A new material comprising elastic micro-lattice pads that can withstand both single and multiple impacts no more effectively than existing foam helmet technology is aimed at reducing head injuries for cyclists.
The research was published in the journal Matter this month, demonstrating how the material may pave the way for helmets that better protect cyclists from brain injuries caused by repeated crashes.
Helmets used in cycling require materials that protect against impact, but it remains difficult to design materials that remain effective over time without compromising on volume, mass, or cost. Although helmet foams have evolved in the past decades, improvements have been relatively marginal.
“Our technology could revolutionize cycling helmets, making them better at protecting the wearer and much easier to have on your head due to the increased airflow,” says Eric Clough, a researcher at HRL Laboratories, a materials science doctoral student at the University of California, Santa Barbara, and the lead scientist on the study.
The photopolymer-based microlattice material shares a resemblance to the Eiffel Tower’s famous wrought-iron design: it is sturdy but allows air to pass through, a property that would keep athletes’ heads cooler than existing helmets. This structure also makes the material highly adjustable, so engineers can easily tailor it to absorb different levels and types of shock by tweaking its components.
In order to test how well three different variations of the microlattice material absorb impacts compared to traditional foams, the researchers first used a double anvil fixture to simulate impacts similar to those that would strike a pad situated within a helmet, allowing them to measure the response of the material alone without accounting for the helmet’s shape and other properties. Next, they adapted the material into helmet pads for testing, and observed their ability to withstand multiple consecutive blows.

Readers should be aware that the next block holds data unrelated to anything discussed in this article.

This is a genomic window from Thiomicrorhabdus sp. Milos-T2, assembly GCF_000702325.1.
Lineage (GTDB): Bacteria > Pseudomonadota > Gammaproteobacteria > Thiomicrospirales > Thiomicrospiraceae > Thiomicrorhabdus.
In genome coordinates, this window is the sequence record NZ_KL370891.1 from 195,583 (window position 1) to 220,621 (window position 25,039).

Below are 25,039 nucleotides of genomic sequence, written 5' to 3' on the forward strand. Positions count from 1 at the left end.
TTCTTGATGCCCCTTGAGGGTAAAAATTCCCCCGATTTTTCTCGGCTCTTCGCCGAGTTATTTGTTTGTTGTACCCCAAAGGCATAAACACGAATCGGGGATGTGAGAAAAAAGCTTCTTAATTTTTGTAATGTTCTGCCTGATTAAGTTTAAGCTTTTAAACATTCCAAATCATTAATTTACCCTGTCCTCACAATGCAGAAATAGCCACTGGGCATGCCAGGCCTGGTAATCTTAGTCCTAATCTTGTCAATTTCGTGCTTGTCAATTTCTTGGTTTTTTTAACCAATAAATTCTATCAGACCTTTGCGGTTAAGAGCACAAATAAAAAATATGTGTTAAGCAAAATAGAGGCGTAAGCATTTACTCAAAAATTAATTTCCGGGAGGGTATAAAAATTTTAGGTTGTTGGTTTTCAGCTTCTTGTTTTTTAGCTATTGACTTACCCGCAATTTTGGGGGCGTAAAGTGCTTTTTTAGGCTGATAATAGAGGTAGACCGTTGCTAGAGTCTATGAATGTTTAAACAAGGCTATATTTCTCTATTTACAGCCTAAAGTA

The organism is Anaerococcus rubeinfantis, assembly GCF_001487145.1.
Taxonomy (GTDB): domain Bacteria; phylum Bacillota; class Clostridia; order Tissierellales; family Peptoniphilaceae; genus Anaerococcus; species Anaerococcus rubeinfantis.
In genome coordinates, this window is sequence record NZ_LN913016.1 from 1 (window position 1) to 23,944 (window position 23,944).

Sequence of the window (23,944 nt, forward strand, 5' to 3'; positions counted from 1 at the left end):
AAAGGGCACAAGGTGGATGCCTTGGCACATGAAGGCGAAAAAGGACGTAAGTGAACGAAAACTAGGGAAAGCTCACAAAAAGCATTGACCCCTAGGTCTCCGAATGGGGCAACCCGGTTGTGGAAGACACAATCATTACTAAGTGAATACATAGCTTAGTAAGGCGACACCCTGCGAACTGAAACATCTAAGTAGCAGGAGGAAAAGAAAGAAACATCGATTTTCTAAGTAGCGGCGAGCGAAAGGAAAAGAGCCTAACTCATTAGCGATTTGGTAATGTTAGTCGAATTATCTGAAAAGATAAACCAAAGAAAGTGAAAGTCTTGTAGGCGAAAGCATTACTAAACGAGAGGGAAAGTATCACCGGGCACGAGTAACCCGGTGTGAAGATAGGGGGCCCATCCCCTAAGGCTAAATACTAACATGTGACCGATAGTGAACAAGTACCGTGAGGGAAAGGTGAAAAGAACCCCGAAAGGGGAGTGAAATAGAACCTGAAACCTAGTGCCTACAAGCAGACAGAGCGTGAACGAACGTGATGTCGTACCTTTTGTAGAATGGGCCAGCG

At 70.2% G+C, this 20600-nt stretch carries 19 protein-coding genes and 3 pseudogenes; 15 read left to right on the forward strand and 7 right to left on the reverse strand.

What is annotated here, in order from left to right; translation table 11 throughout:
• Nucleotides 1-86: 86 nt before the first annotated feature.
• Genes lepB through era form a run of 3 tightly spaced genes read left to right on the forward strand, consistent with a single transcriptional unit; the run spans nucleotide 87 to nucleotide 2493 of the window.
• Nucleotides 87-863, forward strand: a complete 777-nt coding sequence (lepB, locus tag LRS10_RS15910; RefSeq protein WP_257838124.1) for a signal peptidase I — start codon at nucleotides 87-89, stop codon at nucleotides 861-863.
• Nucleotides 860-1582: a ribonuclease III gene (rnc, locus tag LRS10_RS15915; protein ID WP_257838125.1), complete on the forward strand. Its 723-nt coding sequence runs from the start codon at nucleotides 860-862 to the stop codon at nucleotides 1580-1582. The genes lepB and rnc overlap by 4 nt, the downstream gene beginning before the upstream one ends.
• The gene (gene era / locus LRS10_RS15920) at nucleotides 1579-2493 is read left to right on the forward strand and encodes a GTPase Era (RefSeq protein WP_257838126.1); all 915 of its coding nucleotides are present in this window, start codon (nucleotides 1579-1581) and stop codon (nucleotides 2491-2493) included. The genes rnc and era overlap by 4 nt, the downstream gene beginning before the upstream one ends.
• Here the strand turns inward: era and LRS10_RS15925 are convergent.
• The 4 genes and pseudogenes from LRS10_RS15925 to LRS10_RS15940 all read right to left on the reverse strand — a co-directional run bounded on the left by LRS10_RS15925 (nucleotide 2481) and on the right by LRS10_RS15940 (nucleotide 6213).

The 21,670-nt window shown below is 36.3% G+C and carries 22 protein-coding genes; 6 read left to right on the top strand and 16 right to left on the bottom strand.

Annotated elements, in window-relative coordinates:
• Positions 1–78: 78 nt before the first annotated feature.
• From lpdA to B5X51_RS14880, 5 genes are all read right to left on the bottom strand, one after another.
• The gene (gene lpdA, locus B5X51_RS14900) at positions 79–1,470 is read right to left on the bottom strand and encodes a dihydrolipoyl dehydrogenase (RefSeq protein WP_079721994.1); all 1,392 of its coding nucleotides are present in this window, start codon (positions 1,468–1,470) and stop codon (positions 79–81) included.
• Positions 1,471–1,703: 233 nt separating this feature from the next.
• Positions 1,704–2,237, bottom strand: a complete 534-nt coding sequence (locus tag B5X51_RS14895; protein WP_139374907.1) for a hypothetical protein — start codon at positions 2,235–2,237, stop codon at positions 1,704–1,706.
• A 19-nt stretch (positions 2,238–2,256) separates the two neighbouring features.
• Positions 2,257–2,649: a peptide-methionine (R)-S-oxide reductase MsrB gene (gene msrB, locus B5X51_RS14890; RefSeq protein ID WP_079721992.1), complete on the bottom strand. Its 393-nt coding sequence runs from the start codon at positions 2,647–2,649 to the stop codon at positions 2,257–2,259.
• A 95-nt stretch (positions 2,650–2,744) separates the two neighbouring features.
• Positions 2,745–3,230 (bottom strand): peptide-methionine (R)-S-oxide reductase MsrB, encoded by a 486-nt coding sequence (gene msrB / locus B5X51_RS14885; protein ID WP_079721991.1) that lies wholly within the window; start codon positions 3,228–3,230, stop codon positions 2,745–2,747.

The team’s best performing micro-lattice material absorbed up to 27% more energy from a single impact than the current most effective expanded polystyrene foam and absorbed energy up to 48% more energy efficiently compared to the top vinyl nitrile foam during repeated impacts. The material also outperformed competing micro-lattice designs, absorbing nearly 14% more energy from a single impact and staying intact to absorb the next round of impacts instead of irreversibly buckling after one impact.
“A noticeable percentage of improvement in impact absorption was something we were hoping for, but the actual numbers were better than we expected,” says Clough. “Our testing shows that the pads work better than anything on the current market.”
The sports technology company VICIS has licensed the micro-lattice pad technology, though Clough cautions that the material is not a “magic bullet” capable of shielding the user from all head injuries.
“Wearers of helmets with our padding can enjoy the benefits but should never assume they are completely protected from injury or look to test the limits of the product by possibly endangering themselves unnecessarily,” he says. “Even a great helmet can’t always protect you from every injury all the time.”
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